Is the AL East suddenly winnable?
If there has been a common refrain over the past decade (or longer) out of Blue Jays nation it would have to be one word – unfair. That’s how being a member of the AL East has felt seemingly forever given the presence of the two headed financial powerhouses in New York and Boston.
It was an honest beef with the clout those two teams had, often times the salaries from only their infields alone surpassing most other teams entire payroll. Whatever problem either of these teams would face they could always throw the mighty dollar at it and seemingly make it disappear.
To make matters worse over the past five years there has been another franchise starting to take flight on a bare bones payroll structure. It would be hard to argue the Tampa Bay Rays haven’t been the most well run franchise in baseball over a five or six year period.
Endless supply of quality starting pitchers, athletically gifted position players at a few key positions (all at either affordable or bargain bottom prices) and a penchant for turning reclamation projects into superstars (Ben Zobrist anyone?).
The Toronto Blue Jays were always the also-rans to the ‘big two’ of Boston and New York, good for a noble third place effort year in and year out. Well even that changed recently with the emergence of the Rays.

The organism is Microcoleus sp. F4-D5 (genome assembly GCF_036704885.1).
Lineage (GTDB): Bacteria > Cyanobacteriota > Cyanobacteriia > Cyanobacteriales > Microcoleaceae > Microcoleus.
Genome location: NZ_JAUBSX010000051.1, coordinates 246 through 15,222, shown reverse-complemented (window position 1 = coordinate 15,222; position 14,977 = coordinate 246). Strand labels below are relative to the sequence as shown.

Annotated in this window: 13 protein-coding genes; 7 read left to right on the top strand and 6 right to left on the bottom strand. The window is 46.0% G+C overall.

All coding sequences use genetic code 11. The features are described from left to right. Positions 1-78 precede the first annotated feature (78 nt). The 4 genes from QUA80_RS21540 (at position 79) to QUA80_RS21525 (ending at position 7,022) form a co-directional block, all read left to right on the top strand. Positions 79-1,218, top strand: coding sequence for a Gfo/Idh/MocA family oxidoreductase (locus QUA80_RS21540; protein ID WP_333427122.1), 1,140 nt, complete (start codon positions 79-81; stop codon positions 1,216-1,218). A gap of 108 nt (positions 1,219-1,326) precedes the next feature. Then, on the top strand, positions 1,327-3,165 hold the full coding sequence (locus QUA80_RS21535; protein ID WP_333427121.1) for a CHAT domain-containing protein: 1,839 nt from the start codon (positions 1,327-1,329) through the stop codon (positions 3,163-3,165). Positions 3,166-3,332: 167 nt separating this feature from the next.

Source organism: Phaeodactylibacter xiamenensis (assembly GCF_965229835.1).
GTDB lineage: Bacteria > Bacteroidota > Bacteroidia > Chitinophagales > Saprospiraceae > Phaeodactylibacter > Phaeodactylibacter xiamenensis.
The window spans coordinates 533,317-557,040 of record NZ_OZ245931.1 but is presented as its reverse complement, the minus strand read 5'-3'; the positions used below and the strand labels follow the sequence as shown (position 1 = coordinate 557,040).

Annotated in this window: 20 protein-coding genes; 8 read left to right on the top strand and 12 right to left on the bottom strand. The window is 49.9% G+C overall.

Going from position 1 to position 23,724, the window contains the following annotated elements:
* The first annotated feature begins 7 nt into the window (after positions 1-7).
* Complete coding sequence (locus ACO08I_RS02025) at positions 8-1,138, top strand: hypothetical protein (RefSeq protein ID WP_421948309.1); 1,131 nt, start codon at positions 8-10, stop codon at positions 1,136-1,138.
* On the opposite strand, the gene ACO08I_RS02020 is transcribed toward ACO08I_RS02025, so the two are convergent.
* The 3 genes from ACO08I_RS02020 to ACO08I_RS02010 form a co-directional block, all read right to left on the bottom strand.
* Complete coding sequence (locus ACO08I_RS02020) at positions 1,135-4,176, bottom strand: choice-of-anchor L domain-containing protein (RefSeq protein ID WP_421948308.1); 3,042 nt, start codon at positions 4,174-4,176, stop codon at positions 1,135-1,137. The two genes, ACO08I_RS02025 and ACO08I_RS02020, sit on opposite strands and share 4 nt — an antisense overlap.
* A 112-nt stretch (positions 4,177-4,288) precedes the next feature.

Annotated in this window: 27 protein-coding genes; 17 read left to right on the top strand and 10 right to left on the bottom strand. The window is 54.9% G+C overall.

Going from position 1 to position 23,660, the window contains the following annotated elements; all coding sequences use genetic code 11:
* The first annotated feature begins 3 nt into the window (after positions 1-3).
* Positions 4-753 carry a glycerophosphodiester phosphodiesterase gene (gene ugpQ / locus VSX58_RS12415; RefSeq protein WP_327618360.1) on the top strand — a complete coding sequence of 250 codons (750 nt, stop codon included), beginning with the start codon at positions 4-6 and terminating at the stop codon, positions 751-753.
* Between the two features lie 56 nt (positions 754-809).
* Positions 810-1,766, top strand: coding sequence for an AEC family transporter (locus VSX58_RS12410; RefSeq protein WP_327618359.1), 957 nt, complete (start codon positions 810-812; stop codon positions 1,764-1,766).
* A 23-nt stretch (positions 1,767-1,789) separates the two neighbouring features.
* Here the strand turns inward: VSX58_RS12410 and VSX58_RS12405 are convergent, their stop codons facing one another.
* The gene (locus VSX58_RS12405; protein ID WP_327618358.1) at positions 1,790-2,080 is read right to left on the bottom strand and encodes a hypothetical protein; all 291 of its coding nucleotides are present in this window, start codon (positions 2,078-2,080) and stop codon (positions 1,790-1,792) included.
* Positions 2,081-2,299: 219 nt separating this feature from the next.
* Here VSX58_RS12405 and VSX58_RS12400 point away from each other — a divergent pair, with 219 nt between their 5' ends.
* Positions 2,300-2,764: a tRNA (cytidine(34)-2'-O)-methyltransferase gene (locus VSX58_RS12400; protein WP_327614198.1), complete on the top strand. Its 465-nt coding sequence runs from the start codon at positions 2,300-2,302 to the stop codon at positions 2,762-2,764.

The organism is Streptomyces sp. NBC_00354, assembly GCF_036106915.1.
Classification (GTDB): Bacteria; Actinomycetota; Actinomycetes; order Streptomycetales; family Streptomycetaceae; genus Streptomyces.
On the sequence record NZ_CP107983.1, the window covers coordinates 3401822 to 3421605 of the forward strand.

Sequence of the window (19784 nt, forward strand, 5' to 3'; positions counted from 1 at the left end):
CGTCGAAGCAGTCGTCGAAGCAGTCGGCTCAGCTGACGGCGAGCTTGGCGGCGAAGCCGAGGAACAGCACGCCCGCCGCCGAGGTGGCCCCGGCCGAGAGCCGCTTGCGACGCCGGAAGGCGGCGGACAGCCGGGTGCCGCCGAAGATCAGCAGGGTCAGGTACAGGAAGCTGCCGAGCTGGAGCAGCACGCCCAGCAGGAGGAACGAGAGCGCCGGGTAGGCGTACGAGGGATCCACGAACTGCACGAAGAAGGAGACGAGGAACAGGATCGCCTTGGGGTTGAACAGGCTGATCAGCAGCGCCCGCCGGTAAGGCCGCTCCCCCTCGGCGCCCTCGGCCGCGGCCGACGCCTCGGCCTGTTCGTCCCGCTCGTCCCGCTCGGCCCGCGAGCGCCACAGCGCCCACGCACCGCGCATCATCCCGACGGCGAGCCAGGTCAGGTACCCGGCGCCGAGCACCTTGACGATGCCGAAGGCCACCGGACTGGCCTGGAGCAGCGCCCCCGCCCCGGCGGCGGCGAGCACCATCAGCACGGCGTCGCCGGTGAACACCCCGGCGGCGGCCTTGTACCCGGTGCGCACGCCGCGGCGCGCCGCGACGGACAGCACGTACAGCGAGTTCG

However the year is now 2012 and the New York Yankees and Boston Red Sox are suddenly looking well, rather ordinary and dare I say it, beatable. Of the two the Yankees look more likely to shake off a relatively slow start as any time you can roll out a line-up that deep you are never out of a game.
But the reality is no team is impervious to the aging curve and it looks like both the Sox and Yanks have gotten a bit long in the tooth. Whether it is injury (Youkilis, Rivera) or just underperformance (Beckett, Hughes) the two kingpins look vulnerable.
Let’s look at the standings as of May 14, 2012.
|AL East||W-L||GB||RF||RA||Home||Away||Vs East||P10||Pythag W-L|
Based strictly on runs for/runs against (Pythag. theorem) the Toronto Blue Jays are actually the top team in the American League east. Both the Orioles and Rays have benefited from a bit of fortune in terms of their overall win/loss records.
The Blue Jays haven’t done themselves any favours in terms of head-to-head AL East matchups thus far and that has to be something they improve upon immediately. Given the slow offensive starts for Jose Bautista, Adam Lind and Yunel Escobar and the shaky ninth inning duo of Sergio Santos and Francisco Cordero (Jays have seven blown saves thus far) the team has performed admirably.
The New York Yankees and Boston Red Sox have serious rotation question marks and those aren’t going away this season. The Baltimore Orioles are definitely a team on the rise but I don’t think they can match the Toronto Blue Jays bat for bat or arm for arm.
Finally that leaves the Tampa Bay Rays who are looking like the class of the division. They can send a stud to the mound at all five spots in the rotation and they haven’t missed a beat since losing Evan Longoria. If they can get timely hits they are built to win this season and I feel they are the team to beat right now in the East.
But don’t count out the Blue Jays if the bats start to match the outright amazing performance of the pitching staff. It still feels like this team hasn’t played that great yet either and definitely not their best.
This could be an interesting season.